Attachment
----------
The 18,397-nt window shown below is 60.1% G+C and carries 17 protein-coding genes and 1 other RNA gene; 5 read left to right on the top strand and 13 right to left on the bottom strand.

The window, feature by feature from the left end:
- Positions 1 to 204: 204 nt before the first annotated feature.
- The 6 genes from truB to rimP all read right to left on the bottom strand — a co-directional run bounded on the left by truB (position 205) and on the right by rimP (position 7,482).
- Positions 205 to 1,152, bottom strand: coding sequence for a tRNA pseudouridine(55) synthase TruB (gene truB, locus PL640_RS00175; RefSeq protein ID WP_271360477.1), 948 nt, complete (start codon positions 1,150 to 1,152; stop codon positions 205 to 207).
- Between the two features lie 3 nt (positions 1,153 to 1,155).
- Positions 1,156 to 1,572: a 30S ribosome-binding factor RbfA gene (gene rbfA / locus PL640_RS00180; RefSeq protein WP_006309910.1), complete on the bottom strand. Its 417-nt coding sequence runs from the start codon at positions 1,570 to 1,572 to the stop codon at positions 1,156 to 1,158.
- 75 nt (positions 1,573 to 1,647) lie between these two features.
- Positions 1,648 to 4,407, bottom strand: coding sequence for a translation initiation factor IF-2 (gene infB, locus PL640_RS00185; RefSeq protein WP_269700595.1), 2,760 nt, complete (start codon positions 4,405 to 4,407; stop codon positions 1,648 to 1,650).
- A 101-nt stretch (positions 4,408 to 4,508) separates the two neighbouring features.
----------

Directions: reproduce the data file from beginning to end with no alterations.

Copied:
The 18,397-nt window shown below is 60.1% G+C and carries 17 protein-coding genes and 1 other RNA gene; 5 read left to right on the top strand and 13 right to left on the bottom strand.

The window, feature by feature from the left end:
- Positions 1 to 204: 204 nt before the first annotated feature.
- The 6 genes from truB to rimP all read right to left on the bottom strand — a co-directional run bounded on the left by truB (position 205) and on the right by rimP (position 7,482).
- Positions 205 to 1,152, bottom strand: coding sequence for a tRNA pseudouridine(55) synthase TruB (gene truB, locus PL640_RS00175; RefSeq protein ID WP_271360477.1), 948 nt, complete (start codon positions 1,150 to 1,152; stop codon positions 205 to 207).
- Between the two features lie 3 nt (positions 1,153 to 1,155).
- Positions 1,156 to 1,572: a 30S ribosome-binding factor RbfA gene (gene rbfA / locus PL640_RS00180; RefSeq protein WP_006309910.1), complete on the bottom strand. Its 417-nt coding sequence runs from the start codon at positions 1,570 to 1,572 to the stop codon at positions 1,156 to 1,158.
- 75 nt (positions 1,573 to 1,647) lie between these two features.
- Positions 1,648 to 4,407, bottom strand: coding sequence for a translation initiation factor IF-2 (gene infB, locus PL640_RS00185; RefSeq protein WP_269700595.1), 2,760 nt, complete (start codon positions 4,405 to 4,407; stop codon positions 1,648 to 1,650).
- A 101-nt stretch (positions 4,408 to 4,508) separates the two neighbouring features.